When my friends and I turn our debates to the more philosophical questions in life, the conversation usually goes directly to questions like this one:  “Who do you think would win in a fight: A grizzly bear, or a great white shark?”




We figure that the battle would take place in an enclosed space, in shallow waters, where there’d be enough depth for the bear to stand and the shark to swim.  My own argument tends to emphasize the underrated fearsomeness of bears — bears catch fish, it’s what they do — but see, I’m already getting off topic.

As the resident film-obsessive, I’ve been inevitably asked the question, “Has there ever been a movie where zombies attacked a great white shark?” It’s a great idea – mindless undead eating machines taking on the world’s oldest and most perfect toothy eater from the sea.

Well, to my knowledge, there’s never been that exactly. That’s the bad news.

The good news: There has, in fact, been a movie where a zombie fought a tiger shark.

Next best thing, right?




It happened in a movie directed by Lucio Fulci, Italian extreme-horror icon of the 1970s and 1980s, known as ZOMBI 2. (Also known, somewhat amazingly, as ZOMBIE. Sometimes it’s a sequel, sometimes it’s not. Oh, and also it’s been referred to by the names ZOMBIE FLESH EATERS, ISLAND OF THE FLESH EATERS, or ISLAND OF THE LIVING DEAD – Italian horror movies go by a lot of names.)

To tell the truth, I can’t rightly recommend a beginning-to-end screening of the movie. Here’s what it does have to recommend it: Some interesting, grisly zombie make-up, a legendarily-gross scene of eyeball damage, a cool shot of zombies ambling across the Brooklyn Bridge, and a great, unbeatably eerie title theme by composer Fabio Frizzi. Besides that, crucify me if you dare, but I don’t think ZOMBI 2 is all that good.  There’s a major disconnect between what the movie’s fans seem to want it to be and what it actually is.  It happens a lot with Fulci, sorry to say.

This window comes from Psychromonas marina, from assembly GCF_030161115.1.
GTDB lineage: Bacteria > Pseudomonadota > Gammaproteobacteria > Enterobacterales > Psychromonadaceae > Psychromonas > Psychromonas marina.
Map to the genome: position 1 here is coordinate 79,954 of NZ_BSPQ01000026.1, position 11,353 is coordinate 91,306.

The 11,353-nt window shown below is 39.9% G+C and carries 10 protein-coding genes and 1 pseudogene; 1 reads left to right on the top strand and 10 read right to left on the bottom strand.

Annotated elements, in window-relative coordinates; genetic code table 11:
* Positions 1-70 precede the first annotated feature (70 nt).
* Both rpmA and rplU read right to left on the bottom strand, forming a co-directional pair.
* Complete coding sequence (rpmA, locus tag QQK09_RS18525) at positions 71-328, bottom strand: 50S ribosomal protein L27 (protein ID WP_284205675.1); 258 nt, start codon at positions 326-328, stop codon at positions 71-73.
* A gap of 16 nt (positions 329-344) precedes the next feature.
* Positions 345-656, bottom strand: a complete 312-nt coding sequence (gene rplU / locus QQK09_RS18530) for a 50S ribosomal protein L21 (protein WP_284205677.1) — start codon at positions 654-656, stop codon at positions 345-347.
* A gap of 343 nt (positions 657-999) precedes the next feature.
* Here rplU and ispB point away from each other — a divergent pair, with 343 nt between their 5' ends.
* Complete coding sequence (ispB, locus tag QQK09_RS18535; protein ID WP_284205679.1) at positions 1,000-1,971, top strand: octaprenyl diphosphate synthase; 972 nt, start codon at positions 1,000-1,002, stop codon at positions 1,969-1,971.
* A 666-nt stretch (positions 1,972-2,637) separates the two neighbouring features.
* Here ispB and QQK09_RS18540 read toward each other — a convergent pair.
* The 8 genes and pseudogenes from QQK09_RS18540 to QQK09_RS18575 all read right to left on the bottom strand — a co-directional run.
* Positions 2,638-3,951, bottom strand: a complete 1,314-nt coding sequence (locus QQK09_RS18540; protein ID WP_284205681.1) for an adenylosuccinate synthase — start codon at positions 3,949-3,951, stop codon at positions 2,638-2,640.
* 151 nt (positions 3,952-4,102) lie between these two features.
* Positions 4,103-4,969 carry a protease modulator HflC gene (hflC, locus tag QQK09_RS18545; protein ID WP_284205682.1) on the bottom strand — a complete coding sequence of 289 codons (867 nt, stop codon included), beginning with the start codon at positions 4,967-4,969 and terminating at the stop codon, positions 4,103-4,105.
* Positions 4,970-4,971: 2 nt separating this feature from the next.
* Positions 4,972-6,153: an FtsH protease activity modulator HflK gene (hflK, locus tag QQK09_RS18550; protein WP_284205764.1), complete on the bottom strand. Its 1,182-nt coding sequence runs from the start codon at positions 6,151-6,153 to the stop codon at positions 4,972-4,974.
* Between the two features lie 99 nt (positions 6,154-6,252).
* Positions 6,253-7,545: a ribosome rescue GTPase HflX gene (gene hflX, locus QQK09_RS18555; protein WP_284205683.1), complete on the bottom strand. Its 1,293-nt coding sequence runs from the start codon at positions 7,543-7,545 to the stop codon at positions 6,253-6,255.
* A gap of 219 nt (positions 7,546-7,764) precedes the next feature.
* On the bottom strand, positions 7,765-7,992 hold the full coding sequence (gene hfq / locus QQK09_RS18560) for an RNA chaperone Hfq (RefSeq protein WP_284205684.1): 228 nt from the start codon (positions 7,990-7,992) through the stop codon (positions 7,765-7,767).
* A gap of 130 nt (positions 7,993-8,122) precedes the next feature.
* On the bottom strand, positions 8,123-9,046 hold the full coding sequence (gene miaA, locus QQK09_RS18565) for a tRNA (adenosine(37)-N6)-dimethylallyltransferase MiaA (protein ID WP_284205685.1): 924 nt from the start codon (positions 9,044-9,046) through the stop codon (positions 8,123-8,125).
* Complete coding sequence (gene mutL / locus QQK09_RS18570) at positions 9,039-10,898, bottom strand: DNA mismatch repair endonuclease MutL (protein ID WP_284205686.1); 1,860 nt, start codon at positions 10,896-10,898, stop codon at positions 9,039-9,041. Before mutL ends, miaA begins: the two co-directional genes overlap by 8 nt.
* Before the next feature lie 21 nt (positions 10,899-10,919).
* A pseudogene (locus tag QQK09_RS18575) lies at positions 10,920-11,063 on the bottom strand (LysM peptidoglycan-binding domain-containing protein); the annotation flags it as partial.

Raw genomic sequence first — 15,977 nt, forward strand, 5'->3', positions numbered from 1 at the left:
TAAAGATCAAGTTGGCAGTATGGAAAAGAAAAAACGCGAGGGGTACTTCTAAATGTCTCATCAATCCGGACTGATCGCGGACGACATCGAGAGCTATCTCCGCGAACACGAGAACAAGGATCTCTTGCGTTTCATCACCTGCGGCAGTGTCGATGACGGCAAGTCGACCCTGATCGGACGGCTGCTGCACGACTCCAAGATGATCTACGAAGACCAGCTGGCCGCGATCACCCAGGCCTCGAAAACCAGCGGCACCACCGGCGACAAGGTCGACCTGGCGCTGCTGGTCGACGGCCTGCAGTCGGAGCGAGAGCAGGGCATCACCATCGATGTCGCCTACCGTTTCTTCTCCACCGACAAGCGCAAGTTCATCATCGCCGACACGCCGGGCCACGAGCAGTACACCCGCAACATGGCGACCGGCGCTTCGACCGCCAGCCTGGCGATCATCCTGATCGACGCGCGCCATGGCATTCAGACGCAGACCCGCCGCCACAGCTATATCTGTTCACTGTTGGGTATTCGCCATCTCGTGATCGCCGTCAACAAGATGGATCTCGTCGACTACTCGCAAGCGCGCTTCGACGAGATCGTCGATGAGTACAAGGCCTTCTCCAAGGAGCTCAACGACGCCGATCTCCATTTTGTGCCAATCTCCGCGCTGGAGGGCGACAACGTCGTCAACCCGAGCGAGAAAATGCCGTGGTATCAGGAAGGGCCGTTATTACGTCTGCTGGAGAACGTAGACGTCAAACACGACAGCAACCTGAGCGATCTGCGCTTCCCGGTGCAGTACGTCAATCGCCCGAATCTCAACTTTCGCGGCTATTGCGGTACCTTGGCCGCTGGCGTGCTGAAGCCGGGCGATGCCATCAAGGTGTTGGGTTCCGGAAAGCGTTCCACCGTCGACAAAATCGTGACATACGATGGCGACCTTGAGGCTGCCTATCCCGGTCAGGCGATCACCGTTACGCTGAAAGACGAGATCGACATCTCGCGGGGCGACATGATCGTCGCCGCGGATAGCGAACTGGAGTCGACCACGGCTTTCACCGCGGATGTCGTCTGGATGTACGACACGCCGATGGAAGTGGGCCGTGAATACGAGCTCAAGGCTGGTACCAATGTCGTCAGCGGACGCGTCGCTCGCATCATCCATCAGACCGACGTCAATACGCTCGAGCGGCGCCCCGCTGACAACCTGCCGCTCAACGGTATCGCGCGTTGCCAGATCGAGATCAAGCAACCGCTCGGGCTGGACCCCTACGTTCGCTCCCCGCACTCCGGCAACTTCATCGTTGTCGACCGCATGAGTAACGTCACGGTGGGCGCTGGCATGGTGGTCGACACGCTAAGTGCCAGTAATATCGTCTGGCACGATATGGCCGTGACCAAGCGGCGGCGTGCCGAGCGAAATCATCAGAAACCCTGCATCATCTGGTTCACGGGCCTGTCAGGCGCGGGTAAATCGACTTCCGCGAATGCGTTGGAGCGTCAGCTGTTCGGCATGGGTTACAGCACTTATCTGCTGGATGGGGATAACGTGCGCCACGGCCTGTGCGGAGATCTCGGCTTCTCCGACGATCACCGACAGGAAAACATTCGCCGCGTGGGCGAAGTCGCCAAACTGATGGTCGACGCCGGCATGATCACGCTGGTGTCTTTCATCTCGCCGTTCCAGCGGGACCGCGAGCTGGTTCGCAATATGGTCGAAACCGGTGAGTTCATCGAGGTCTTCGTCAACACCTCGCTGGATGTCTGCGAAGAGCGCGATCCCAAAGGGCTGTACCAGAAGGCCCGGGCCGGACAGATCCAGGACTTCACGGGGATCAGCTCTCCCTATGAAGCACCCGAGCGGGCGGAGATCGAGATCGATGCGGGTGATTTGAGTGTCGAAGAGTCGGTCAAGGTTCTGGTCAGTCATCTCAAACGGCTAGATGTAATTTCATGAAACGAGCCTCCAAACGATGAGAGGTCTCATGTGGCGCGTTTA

Also, as you’re about to see, the marquee fight is not as stellar as you’ve been dreaming about. The shark’s teeth have clearly been removed entirely (where was the ASPCA on this?) and the zombie just kind of grabs onto the shark and hugs at him, at one point bloodily chomping on what’s supposed to be a fistful of sharkhide, but so obviously isn’t.

So sadly, it’s not much of a fight. But for fans of interspecies underwater ballet, you’ve hit paydirt!  This scene is slow, weird, almost dreamy – certainly worth watching if you’re so inclined. Here goes:



So my argument is that there’s still room in cinema for this scene to be topped. Some freak somewhere is thinking up the ultimate shark/zombie battle. Guaranteed. As for this freak right here, I’ve kind of shifted my attention to the idea of a polar bear fighting a ninja.




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One Comment

  • Reply
    August 25, 2015

    “I can’t rightly recommend a beginning-to-end screening of the movie”
    Are you insane? This film is a classic!

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